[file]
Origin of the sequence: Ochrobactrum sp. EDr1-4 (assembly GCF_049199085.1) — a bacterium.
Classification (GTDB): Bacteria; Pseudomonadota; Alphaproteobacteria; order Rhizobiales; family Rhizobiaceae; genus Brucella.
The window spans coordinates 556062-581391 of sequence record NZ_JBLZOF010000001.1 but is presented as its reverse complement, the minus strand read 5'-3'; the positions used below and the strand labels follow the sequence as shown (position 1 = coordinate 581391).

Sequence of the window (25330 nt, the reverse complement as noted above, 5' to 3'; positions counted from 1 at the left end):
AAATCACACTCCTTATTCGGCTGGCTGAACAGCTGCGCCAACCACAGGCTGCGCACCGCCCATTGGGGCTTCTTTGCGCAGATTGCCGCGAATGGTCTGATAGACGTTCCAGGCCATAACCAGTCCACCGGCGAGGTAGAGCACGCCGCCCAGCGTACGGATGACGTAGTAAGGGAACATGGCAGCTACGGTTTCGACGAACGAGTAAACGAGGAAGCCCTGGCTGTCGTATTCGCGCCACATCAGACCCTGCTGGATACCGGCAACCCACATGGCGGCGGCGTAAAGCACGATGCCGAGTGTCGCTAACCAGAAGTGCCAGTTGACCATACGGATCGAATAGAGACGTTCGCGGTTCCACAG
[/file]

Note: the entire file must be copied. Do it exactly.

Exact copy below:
Origin of the sequence: Ochrobactrum sp. EDr1-4 (assembly GCF_049199085.1) — a bacterium.
Classification (GTDB): Bacteria; Pseudomonadota; Alphaproteobacteria; order Rhizobiales; family Rhizobiaceae; genus Brucella.
The window spans coordinates 556062-581391 of sequence record NZ_JBLZOF010000001.1 but is presented as its reverse complement, the minus strand read 5'-3'; the positions used below and the strand labels follow the sequence as shown (position 1 = coordinate 581391).

Sequence of the window (25330 nt, the reverse complement as noted above, 5' to 3'; positions counted from 1 at the left end):
AAATCACACTCCTTATTCGGCTGGCTGAACAGCTGCGCCAACCACAGGCTGCGCACCGCCCATTGGGGCTTCTTTGCGCAGATTGCCGCGAATGGTCTGATAGACGTTCCAGGCCATAACCAGTCCACCGGCGAGGTAGAGCACGCCGCCCAGCGTACGGATGACGTAGTAAGGGAACATGGCAGCTACGGTTTCGACGAACGAGTAAACGAGGAAGCCCTGGCTGTCGTATTCGCGCCACATCAGACCCTGCTGGATACCGGCAACCCACATGGCGGCGGCGTAAAGCACGATGCCGAGTGTCGCTAACCAGAAGTGCCAGTTGACCATACGGATCGAATAGAGACGTTCGCGGTTCCACAG